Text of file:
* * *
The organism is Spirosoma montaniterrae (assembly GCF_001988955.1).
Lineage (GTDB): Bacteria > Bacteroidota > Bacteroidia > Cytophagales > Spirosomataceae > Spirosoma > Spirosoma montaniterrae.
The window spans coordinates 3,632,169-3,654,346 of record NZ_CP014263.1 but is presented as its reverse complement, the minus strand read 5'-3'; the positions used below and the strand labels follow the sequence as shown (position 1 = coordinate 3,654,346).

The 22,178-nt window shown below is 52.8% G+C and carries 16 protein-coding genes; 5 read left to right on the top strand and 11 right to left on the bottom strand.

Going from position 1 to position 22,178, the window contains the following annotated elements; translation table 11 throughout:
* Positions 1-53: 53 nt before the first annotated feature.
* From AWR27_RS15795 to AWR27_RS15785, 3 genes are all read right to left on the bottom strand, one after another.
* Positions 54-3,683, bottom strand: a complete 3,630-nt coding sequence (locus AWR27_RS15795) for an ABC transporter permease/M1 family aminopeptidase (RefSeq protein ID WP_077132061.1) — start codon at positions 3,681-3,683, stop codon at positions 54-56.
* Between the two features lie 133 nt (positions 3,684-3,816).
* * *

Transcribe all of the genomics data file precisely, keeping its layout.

The organism is Spirosoma montaniterrae (assembly GCF_001988955.1).
Lineage (GTDB): Bacteria > Bacteroidota > Bacteroidia > Cytophagales > Spirosomataceae > Spirosoma > Spirosoma montaniterrae.
The window spans coordinates 3,632,169-3,654,346 of record NZ_CP014263.1 but is presented as its reverse complement, the minus strand read 5'-3'; the positions used below and the strand labels follow the sequence as shown (position 1 = coordinate 3,654,346).

The 22,178-nt window shown below is 52.8% G+C and carries 16 protein-coding genes; 5 read left to right on the top strand and 11 right to left on the bottom strand.

Going from position 1 to position 22,178, the window contains the following annotated elements; translation table 11 throughout:
* Positions 1-53: 53 nt before the first annotated feature.
* From AWR27_RS15795 to AWR27_RS15785, 3 genes are all read right to left on the bottom strand, one after another.
* Positions 54-3,683, bottom strand: a complete 3,630-nt coding sequence (locus AWR27_RS15795) for an ABC transporter permease/M1 family aminopeptidase (RefSeq protein ID WP_077132061.1) — start codon at positions 3,681-3,683, stop codon at positions 54-56.
* Between the two features lie 133 nt (positions 3,684-3,816).